23 February 2013

Brothers in Arms

Brothers in Arms. Literally. Or at least as literally as you're likely to get with something like that. During World War II, my dad and his brother, my uncle Willie, were both in the Army.

On July 14, 1944, Willie was someplace in the Pacific. He was 25 years old, and had been in the Army for a year and a half. My dad was 23. He had just finished basic training at Camp McCain, Mississippi, and would shortly be deployed to Germany.

This is the v-mail, complete with censor's stamp, that Willie sent to my dad. My brother found it 67 years later, when he was cleaning my dad's office after he died.

Dear Ez,
As I sit here, with my pen in one hand and the other busily engaged in warding off all manner of insect life, I wonder: If you and I will ever do any of those many things we planned to do. If our interests and desires will still be as similar as they always were. If you will be able to wear my clothes and I yours. If I will still remain in the category of the "wolf of all wolves." If Gordon will still be as cynical and disgusted with mankind. If Red will continue to collect the classics and make music his heart's ease in life. If that girl from the flower shop will be as appealing as ever. If the Trianon will still be a hangout on Wednesday night for the Spevaks'. If this damned war will cease and I can give up letter writing and my thoughts see their answers. As all bad things, so this – it ceases.
Your brud,

14 February 2013

It's Working

If a picture is worth 1000 words, Tuffy’s latest photo essay put her 17,000 words ahead of me, blog-wise, so I guess I’d better get cracking. Not that we’re competitive or anything.

Nothing much going on around here lately, as far as I know. Not that anyone would tell me if there was.

I’ve been using some really cool online utilities to tidy up my family history database, a long-term project which is both extremely tedious, and very satisfying, in an OCD kind of way. And last weekend Scarecrow helped me scan some of the documents my brother unearthed in my mom and dad’s house, so I finally get to look at them. A few answers, and a lot of new questions.

I saw the video the library put together from the stuff they recorded the other day. It’s not as horrible as I had feared. Scarecrow looks presentable, and the whippets are pretty darned cute.

03 February 2013

A Marmot Moment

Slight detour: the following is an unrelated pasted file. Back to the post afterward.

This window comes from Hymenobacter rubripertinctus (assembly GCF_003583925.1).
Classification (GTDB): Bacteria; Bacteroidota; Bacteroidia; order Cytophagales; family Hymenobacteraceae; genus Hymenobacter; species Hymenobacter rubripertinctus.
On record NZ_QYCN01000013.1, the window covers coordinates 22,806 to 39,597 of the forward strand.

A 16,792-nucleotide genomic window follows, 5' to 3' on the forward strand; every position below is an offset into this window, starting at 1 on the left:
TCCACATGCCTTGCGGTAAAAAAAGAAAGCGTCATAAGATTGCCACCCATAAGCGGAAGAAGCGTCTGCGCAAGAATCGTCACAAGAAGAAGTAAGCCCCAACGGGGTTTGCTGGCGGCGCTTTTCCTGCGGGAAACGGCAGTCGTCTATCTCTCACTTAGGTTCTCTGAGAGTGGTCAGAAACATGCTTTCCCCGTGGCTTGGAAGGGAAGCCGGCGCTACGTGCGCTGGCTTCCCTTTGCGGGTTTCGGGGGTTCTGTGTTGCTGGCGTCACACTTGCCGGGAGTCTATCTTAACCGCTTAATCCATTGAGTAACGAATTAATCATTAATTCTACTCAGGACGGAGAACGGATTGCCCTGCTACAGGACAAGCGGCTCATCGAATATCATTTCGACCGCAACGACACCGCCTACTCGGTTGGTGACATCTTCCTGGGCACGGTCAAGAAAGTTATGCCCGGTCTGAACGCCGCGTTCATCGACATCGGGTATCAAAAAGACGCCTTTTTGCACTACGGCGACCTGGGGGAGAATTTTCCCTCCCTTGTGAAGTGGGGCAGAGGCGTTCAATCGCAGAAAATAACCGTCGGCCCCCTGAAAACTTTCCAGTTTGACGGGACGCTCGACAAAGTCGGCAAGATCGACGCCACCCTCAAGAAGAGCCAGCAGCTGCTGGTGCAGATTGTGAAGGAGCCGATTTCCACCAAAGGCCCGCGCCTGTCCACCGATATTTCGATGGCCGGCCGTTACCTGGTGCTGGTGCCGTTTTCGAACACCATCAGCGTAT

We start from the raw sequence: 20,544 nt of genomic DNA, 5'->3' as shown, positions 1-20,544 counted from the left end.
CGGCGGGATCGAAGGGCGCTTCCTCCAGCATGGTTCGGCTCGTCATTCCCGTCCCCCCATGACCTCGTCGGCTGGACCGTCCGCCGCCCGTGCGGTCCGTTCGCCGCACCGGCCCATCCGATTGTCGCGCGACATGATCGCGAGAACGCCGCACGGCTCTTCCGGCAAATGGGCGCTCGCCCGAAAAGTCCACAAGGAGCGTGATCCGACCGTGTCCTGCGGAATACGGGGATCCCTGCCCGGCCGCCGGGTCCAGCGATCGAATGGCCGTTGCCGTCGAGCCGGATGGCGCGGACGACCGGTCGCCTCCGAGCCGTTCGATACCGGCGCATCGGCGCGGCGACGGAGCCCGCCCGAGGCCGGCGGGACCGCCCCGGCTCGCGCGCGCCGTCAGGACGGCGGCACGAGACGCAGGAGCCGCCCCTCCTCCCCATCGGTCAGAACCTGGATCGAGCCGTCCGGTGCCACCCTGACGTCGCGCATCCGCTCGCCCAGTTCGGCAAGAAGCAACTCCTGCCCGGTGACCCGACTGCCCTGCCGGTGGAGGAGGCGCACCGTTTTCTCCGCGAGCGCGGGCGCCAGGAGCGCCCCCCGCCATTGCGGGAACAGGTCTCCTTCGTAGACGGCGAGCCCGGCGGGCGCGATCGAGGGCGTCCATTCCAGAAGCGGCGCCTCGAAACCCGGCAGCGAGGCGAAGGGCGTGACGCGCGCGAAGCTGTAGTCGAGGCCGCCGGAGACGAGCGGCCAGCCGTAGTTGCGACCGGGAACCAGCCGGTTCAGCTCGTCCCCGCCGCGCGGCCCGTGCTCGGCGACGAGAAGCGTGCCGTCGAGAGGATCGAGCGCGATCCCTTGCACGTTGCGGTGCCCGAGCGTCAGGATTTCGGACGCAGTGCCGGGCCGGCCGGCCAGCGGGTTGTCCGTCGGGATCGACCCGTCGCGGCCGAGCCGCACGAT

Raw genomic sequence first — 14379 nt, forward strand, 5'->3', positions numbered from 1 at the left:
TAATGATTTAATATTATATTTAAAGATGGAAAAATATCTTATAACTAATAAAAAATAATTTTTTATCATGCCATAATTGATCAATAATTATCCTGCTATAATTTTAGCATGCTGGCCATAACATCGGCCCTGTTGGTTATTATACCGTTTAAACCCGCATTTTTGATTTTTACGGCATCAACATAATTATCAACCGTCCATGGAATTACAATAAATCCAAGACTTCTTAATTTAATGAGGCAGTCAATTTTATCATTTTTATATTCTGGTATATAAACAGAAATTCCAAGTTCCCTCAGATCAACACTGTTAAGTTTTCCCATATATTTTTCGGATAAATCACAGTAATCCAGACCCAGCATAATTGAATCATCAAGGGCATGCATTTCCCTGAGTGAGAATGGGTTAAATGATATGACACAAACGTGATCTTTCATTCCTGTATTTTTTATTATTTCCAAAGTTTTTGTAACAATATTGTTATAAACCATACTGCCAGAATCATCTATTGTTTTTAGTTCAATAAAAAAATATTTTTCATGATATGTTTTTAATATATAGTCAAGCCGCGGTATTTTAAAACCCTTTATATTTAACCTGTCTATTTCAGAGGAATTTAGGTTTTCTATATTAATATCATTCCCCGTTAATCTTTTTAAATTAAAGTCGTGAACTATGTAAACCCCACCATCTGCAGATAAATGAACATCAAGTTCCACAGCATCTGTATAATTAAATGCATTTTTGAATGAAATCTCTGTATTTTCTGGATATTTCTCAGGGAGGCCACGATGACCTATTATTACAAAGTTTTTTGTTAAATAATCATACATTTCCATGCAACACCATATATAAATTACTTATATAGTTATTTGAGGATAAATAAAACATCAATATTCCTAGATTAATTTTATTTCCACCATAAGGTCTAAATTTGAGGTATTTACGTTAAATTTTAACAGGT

Talk about What I Should've Said… I stewed for ridiculous length of time, trying to think of a title for my groundhog's day post. I didn't come up with what I was after until this morning, a day late and a dollar short, as usual. I guess I could've gone back and changed it, but that seems like cheating, somehow.

I do that a lot. I don't mean cheating; I mean not being able to find a word when I want to use it. Long before I had any other symptoms that were clearly MS-related, I had trouble coming up with words. I'd mentally construct a sentence intending to use a particular word, but when I got there, the word was nowhere to be found. It was the weirdest thing.

When I mentioned it to various neurologists, they'd look at me like I'd grown two heads. I've since learned that it's a fairly common cognitive problem among people with MS. So it's not just me.

You'd think it would've really cramped my style as a writer, but fortunately technical documentation for network software uses a pretty limited vocabulary. For anything else, I could usually come up with the word I was after eventually. It just may not happen until the next day. You skip that bit and come back to it later. It could be a bit awkward in conversation, but manageable otherwise. Not a huge problem, as problems go.

But it still pisses me off.

02 February 2013

Marmot Madness

Meat's in the cupboard and butter's in the churn,
Meat's in the cupboard and butter's in the churn,
If that ain't groundhog, I'll be durned.
Old groundhog
As a result of the ADHD I seem to have acquired upon my retirement from my day job, a casual interest in Candlemas took me off on an investigation of, among other really interesting things, wildlife weather prediction, the presentation of Jesus at the Temple, activity patterns of Marmota monax, purification of the Virgin Mary, the meaning of  'Imbolc', the relative advantages of beeswax vs. tallow candles, and old-timey music. I don't know how this always happens.

Marmots are really cool little creatures, though. I don't know why they're called woodchucks, but whistle-pig or land-beaver conjures up quite a picture, doesn't it? Back in my biologist days, I remember being (fleetingly) envious of people whose research subject was diurnal, and active right out in the open. You could just sit there and watch them. Would that be cool, or what? Of course, taking a blood sample from a nocturnal, secretive, 1 ounce deer mouse was a lot easier than wrestling with an unhappy 13 pound ground squirrel with incisors like, well, like a rodent. I'm doing it again, aren't I?

Anyway, here we are. Halfway between the winter solstice and the vernal equinox. Forty-five days, 5 hours, 30 minutes, and 30 seconds (and counting) till spring. As much as I like marmots, their take on today's weather won't get it here any quicker. It'll get here when it gets here. In 45 days, and change.
Little piece of cornbread layin' on the shelf,
Little piece of cornbread layin' on the shelf,
If you want to hear more you can sing it yourself,
Old groundhog.